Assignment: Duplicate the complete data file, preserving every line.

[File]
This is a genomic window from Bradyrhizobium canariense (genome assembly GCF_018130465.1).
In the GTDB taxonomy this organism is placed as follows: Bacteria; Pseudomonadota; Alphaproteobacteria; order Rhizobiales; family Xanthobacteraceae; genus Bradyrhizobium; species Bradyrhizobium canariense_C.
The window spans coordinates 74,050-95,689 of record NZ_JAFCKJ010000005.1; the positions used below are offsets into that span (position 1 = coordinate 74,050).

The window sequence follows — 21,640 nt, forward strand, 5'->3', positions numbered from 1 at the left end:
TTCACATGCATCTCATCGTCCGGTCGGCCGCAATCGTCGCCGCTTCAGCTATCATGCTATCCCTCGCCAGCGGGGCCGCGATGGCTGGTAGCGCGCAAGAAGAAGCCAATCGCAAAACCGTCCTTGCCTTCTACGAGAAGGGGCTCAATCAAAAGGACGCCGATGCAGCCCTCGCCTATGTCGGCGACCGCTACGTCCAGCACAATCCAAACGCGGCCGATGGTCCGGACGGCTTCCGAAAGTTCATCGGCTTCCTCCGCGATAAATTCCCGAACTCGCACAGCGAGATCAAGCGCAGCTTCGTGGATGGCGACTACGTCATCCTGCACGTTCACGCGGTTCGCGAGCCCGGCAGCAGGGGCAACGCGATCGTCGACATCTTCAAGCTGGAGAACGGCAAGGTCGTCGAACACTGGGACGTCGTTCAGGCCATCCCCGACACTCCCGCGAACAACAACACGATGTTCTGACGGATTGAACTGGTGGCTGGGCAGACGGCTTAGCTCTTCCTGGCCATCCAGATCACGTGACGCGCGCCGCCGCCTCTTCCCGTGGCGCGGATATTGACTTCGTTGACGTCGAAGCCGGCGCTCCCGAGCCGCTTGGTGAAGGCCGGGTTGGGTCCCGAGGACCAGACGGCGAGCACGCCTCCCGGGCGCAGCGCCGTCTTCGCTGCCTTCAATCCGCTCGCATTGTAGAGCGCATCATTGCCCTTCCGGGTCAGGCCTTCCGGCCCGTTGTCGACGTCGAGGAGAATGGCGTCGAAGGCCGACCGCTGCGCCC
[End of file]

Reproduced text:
This is a genomic window from Bradyrhizobium canariense (genome assembly GCF_018130465.1).
In the GTDB taxonomy this organism is placed as follows: Bacteria; Pseudomonadota; Alphaproteobacteria; order Rhizobiales; family Xanthobacteraceae; genus Bradyrhizobium; species Bradyrhizobium canariense_C.
The window spans coordinates 74,050-95,689 of record NZ_JAFCKJ010000005.1; the positions used below are offsets into that span (position 1 = coordinate 74,050).

The window sequence follows — 21,640 nt, forward strand, 5'->3', positions numbered from 1 at the left end:
TTCACATGCATCTCATCGTCCGGTCGGCCGCAATCGTCGCCGCTTCAGCTATCATGCTATCCCTCGCCAGCGGGGCCGCGATGGCTGGTAGCGCGCAAGAAGAAGCCAATCGCAAAACCGTCCTTGCCTTCTACGAGAAGGGGCTCAATCAAAAGGACGCCGATGCAGCCCTCGCCTATGTCGGCGACCGCTACGTCCAGCACAATCCAAACGCGGCCGATGGTCCGGACGGCTTCCGAAAGTTCATCGGCTTCCTCCGCGATAAATTCCCGAACTCGCACAGCGAGATCAAGCGCAGCTTCGTGGATGGCGACTACGTCATCCTGCACGTTCACGCGGTTCGCGAGCCCGGCAGCAGGGGCAACGCGATCGTCGACATCTTCAAGCTGGAGAACGGCAAGGTCGTCGAACACTGGGACGTCGTTCAGGCCATCCCCGACACTCCCGCGAACAACAACACGATGTTCTGACGGATTGAACTGGTGGCTGGGCAGACGGCTTAGCTCTTCCTGGCCATCCAGATCACGTGACGCGCGCCGCCGCCTCTTCCCGTGGCGCGGATATTGACTTCGTTGACGTCGAAGCCGGCGCTCCCGAGCCGCTTGGTGAAGGCCGGGTTGGGTCCCGAGGACCAGACGGCGAGCACGCCTCCCGGGCGCAGCGCCGTCTTCGCTGCCTTCAATCCGCTCGCATTGTAGAGCGCATCATTGCCCTTCCGGGTCAGGCCTTCCGGCCCGTTGTCGACGTCGAGGAGAATGGCGTCGAAGGCCGACCGCTGCGCCC